According to the Gospels, Herod Antipas had John the Baptist imprisoned and killed at the request of the beautiful Salome. Josephus locates the event at Machaerus. The archaeological finds paint a clear picture of this magnificent site’s colorful but bloody history.
Robert Mondavi may have been one of the best-known vineyard operators in recent years, but Noah was the first. This is often overlooked in the shadow of Noah’s deluge-defying ark accomplishment, but the Bible states very clearly in Genesis 9 that, after the ark ran aground in the mountains of Ararat (now identified with Mt. Ararat), “Noah, a man of the soil, was the first to plant a vineyard” (Genesis 9:20).
Amid the remains of a fourth- or fifth-century church at Hierapolis, one of the most significant Christian sites in Turkey, archaeologist Francesco D’Andria found a first-century Roman tomb that he believes once held the remains of the apostle Philip.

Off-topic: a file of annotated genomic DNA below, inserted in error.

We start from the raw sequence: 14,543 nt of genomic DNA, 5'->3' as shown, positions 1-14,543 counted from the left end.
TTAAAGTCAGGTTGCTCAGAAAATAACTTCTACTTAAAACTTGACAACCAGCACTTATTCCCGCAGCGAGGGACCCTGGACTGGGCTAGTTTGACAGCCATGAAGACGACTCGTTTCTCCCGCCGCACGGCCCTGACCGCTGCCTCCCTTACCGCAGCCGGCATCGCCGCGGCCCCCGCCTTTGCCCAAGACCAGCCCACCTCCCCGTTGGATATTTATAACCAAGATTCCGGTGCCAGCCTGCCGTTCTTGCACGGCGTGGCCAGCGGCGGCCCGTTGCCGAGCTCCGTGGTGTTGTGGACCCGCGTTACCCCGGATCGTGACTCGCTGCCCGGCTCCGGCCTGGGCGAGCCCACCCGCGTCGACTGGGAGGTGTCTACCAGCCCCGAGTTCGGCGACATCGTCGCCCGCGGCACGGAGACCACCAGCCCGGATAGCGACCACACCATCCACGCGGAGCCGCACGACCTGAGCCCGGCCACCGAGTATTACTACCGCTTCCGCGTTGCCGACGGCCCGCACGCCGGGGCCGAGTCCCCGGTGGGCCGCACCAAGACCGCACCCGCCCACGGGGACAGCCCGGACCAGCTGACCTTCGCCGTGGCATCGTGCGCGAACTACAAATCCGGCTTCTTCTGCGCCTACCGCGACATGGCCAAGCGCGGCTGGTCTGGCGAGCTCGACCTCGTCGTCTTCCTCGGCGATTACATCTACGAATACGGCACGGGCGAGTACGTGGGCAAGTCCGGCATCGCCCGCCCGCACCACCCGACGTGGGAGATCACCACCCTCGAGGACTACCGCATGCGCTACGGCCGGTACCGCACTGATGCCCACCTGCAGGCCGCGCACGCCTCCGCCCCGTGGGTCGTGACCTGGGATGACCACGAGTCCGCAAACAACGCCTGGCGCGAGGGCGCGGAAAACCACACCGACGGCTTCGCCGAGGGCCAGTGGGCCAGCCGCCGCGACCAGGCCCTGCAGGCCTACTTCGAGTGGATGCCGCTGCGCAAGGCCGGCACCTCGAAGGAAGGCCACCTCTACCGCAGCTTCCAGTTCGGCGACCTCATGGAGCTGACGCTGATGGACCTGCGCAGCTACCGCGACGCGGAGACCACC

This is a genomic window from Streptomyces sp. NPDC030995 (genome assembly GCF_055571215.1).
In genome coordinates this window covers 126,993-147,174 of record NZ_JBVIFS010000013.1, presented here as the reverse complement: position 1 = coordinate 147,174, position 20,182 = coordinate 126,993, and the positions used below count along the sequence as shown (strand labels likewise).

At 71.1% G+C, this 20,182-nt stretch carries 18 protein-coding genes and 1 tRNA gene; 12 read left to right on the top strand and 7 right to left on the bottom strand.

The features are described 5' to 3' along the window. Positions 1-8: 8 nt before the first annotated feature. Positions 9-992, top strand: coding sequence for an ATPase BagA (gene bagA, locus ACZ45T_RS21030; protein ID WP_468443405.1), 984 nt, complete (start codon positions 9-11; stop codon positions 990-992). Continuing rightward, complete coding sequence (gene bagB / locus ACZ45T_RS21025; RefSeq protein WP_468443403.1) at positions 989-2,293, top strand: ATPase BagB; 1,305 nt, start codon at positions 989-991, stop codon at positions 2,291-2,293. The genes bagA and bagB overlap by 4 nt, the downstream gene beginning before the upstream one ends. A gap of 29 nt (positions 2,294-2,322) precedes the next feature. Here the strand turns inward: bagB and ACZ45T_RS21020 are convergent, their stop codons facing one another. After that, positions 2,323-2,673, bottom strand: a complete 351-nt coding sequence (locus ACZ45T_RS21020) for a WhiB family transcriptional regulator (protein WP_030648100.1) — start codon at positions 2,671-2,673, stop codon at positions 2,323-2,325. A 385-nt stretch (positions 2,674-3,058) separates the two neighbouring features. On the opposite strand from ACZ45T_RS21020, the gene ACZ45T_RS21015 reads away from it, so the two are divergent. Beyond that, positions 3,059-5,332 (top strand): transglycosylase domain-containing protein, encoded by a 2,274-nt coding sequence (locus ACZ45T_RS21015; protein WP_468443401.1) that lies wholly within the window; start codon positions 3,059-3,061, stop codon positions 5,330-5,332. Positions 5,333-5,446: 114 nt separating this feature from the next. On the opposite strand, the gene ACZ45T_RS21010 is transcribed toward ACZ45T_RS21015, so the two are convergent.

The stories of Sodom and its destruction, whether historical or not, were clearly understood to have occurred near the Dead Sea, among the so-called “cities of the plain” mentioned in Genesis 13, verse 12. But where exactly was this plain, and was a particular site associated with Sodom?
By: Debra Foran
The region of Mt. Nebo and the nearby city of Madaba in Jordan are world famous for their Byzantine mosaics, which date from the fifth […]
Still another group is looking for Mt. Ararat, where the Bible says Noah landed after the flood. This group is looking to confirm the tradition that nearby Mt. Cudi (Judi Dagh) is really Mt. Ararat, as recorded in the Quran, Sura 11.44.